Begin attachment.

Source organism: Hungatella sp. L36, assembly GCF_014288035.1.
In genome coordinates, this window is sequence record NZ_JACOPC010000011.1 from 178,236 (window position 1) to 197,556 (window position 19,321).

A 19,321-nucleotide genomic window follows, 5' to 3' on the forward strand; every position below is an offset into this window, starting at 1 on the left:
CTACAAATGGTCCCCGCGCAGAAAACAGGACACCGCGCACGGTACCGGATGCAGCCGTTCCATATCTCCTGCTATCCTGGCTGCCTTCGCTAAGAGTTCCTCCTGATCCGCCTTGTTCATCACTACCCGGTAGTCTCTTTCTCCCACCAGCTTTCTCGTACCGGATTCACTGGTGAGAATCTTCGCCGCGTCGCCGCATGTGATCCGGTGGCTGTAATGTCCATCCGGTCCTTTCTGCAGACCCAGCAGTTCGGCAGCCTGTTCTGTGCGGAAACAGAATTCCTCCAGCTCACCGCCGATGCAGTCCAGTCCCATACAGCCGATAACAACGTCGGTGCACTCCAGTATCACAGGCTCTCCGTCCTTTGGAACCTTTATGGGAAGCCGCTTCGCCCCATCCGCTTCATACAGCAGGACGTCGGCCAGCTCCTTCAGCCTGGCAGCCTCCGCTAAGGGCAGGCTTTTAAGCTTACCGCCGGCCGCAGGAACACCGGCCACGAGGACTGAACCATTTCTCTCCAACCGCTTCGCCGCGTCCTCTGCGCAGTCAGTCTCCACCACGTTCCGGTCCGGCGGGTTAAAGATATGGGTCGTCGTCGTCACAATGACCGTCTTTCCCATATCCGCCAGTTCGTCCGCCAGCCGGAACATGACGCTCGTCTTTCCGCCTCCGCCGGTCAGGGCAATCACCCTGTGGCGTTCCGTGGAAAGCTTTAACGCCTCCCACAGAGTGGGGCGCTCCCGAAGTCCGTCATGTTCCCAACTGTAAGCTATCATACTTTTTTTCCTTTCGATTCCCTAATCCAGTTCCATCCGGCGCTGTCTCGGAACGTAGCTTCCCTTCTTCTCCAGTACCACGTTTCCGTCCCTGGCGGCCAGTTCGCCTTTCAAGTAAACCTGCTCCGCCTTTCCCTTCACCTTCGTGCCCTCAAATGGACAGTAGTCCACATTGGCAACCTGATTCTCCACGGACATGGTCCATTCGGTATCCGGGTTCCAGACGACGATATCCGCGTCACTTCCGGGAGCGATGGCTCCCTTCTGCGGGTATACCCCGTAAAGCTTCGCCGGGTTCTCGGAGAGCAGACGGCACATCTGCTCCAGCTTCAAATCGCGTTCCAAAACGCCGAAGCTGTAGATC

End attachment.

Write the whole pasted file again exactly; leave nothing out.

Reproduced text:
Source organism: Hungatella sp. L36, assembly GCF_014288035.1.
In genome coordinates, this window is sequence record NZ_JACOPC010000011.1 from 178,236 (window position 1) to 197,556 (window position 19,321).

A 19,321-nucleotide genomic window follows, 5' to 3' on the forward strand; every position below is an offset into this window, starting at 1 on the left:
CTACAAATGGTCCCCGCGCAGAAAACAGGACACCGCGCACGGTACCGGATGCAGCCGTTCCATATCTCCTGCTATCCTGGCTGCCTTCGCTAAGAGTTCCTCCTGATCCGCCTTGTTCATCACTACCCGGTAGTCTCTTTCTCCCACCAGCTTTCTCGTACCGGATTCACTGGTGAGAATCTTCGCCGCGTCGCCGCATGTGATCCGGTGGCTGTAATGTCCATCCGGTCCTTTCTGCAGACCCAGCAGTTCGGCAGCCTGTTCTGTGCGGAAACAGAATTCCTCCAGCTCACCGCCGATGCAGTCCAGTCCCATACAGCCGATAACAACGTCGGTGCACTCCAGTATCACAGGCTCTCCGTCCTTTGGAACCTTTATGGGAAGCCGCTTCGCCCCATCCGCTTCATACAGCAGGACGTCGGCCAGCTCCTTCAGCCTGGCAGCCTCCGCTAAGGGCAGGCTTTTAAGCTTACCGCCGGCCGCAGGAACACCGGCCACGAGGACTGAACCATTTCTCTCCAACCGCTTCGCCGCGTCCTCTGCGCAGTCAGTCTCCACCACGTTCCGGTCCGGCGGGTTAAAGATATGGGTCGTCGTCGTCACAATGACCGTCTTTCCCATATCCGCCAGTTCGTCCGCCAGCCGGAACATGACGCTCGTCTTTCCGCCTCCGCCGGTCAGGGCAATCACCCTGTGGCGTTCCGTGGAAAGCTTTAACGCCTCCCACAGAGTGGGGCGCTCCCGAAGTCCGTCATGTTCCCAACTGTAAGCTATCATACTTTTTTTCCTTTCGATTCCCTAATCCAGTTCCATCCGGCGCTGTCTCGGAACGTAGCTTCCCTTCTTCTCCAGTACCACGTTTCCGTCCCTGGCGGCCAGTTCGCCTTTCAAGTAAACCTGCTCCGCCTTTCCCTTCACCTTCGTGCCCTCAAATGGACAGTAGTCCACATTGGCAACCTGATTCTCCACGGACATGGTCCATTCGGTATCCGGGTTCCAGACGACGATATCCGCGTCACTTCCGGGAGCGATGGCTCCCTTCTGCGGGTATACCCCGTAAAGCTTCGCCGGGTTCTCGGAGAGCAGACGGCACATCTGCTCCAGCTTCAAATCGCGTTCCAAAACGCCGAAGCTGTAGATC